Btw, the “Love Gets Me Every Time” video is also one of my personal favorite ones from her, as well. She is absolutely gorgeous in it, and it looks like she had quite a lot of fun making it!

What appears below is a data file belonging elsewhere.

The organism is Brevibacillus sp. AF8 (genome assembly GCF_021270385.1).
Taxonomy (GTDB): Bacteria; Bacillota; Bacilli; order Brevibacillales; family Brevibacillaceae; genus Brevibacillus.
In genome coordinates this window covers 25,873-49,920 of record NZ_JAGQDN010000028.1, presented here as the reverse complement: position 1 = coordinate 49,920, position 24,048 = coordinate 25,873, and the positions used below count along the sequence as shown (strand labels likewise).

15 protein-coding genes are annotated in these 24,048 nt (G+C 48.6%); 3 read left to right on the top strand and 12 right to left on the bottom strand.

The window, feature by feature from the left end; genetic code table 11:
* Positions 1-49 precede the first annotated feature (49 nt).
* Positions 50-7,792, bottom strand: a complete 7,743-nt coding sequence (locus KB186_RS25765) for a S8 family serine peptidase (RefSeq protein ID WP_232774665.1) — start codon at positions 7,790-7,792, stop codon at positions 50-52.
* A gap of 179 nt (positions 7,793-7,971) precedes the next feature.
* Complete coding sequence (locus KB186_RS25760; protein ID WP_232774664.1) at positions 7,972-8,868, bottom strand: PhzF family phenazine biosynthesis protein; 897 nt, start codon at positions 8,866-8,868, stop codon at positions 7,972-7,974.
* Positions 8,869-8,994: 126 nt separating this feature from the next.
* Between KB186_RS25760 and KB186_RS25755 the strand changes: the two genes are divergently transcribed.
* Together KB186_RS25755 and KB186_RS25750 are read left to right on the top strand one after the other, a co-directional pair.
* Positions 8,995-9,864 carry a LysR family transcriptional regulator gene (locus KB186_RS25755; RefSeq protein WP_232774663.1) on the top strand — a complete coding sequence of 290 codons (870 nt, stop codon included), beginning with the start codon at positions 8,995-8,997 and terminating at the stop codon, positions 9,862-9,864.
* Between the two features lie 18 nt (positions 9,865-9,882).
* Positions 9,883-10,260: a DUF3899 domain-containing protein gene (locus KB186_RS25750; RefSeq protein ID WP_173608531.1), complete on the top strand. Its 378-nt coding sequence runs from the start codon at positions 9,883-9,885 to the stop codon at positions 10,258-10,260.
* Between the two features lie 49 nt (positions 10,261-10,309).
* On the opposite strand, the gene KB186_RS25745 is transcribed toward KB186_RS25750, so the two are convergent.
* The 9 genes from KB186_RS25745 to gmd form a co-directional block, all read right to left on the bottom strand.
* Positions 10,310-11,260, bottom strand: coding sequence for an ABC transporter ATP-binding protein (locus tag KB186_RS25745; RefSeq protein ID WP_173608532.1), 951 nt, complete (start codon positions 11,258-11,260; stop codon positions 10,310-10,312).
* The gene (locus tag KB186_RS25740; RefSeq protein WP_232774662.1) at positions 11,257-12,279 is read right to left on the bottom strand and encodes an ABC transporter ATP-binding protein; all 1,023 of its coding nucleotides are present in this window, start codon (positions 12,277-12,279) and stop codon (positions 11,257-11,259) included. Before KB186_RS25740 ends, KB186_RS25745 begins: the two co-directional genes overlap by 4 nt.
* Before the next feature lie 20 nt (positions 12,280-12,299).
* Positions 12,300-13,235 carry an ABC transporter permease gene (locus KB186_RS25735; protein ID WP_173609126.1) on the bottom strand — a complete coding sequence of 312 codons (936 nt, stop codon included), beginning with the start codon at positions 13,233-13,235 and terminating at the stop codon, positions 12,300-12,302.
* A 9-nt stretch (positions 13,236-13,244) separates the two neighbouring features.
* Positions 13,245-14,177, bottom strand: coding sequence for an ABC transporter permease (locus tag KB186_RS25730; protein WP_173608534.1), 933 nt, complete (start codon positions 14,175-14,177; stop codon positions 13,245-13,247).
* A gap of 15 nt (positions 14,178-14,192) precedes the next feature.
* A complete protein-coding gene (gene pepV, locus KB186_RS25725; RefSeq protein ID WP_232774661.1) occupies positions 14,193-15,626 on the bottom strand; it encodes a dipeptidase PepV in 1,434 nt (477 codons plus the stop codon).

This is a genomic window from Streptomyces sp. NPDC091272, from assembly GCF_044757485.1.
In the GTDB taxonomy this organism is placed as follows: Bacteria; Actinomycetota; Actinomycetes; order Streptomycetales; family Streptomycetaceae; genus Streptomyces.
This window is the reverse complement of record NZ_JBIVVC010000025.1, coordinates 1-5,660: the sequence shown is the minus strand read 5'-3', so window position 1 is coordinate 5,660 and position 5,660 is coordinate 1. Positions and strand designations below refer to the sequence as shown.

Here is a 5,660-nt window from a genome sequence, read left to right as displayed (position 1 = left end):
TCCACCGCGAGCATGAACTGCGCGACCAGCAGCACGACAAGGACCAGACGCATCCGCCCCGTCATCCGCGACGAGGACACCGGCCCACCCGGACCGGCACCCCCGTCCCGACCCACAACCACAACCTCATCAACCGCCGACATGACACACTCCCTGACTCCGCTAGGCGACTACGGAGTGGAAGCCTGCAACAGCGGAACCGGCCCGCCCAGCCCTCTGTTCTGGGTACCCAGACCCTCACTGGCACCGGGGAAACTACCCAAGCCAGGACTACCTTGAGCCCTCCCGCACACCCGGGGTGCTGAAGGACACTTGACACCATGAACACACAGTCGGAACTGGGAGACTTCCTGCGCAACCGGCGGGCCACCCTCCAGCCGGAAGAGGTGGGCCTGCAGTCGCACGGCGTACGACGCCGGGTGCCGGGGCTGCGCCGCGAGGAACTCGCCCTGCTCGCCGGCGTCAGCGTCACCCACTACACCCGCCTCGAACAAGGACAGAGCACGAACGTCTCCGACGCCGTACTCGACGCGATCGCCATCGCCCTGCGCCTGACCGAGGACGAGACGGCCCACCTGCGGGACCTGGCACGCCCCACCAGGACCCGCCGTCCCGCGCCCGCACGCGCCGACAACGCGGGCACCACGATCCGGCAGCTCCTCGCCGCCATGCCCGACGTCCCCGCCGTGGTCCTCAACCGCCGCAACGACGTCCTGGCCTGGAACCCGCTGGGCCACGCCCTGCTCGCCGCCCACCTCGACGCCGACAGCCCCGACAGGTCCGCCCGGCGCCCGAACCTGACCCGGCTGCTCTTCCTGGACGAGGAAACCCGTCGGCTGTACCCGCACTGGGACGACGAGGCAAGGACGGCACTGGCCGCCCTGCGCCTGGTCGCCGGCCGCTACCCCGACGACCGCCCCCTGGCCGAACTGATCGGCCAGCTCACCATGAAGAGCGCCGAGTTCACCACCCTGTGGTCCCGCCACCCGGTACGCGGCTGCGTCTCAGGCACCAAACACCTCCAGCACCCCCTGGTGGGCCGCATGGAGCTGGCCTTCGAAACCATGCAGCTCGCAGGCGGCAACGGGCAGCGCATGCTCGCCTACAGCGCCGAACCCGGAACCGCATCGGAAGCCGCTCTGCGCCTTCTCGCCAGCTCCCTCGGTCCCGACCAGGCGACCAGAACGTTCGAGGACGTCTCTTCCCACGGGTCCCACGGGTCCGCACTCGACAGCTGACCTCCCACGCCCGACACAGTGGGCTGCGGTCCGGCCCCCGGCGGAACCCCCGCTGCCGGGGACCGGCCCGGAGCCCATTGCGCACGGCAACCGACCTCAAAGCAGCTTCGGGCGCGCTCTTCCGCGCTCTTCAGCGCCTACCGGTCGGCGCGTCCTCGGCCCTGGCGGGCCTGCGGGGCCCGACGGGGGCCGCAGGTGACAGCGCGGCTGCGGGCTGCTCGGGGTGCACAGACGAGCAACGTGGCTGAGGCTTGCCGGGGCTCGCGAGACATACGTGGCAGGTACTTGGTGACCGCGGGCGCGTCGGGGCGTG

I’m quite bummed and especially surprised to learn that “Don’t Be Stupid” was only top ten and not another number one. Since the Come On Over album and era is so huge and iconic, I always assumed that at least all the first six or seven singles were number ones. Anyway, I actually love “Don’t Be Stupid” even more than this one. I especially love how creatively it’s arranged with the fancy fiddles and the cool whispering parts at the end of each chorus. It also brings back all the usual great memories I have from the late 1997/early 1998 period, such as sixth grade, playing Diddy Kong Racing, and going to Fair Oaks Mall in Fairfax, VA. I especially remember having it stuck in my head while inside the Hecht’s (now Macy’s) in the mall one night. I also absolutely love its Riverdance themed music video which brings back great memories of seeing it often on GAC and when my parents and I were into the whole Riverdance phenomenon back in the late 90’s. :)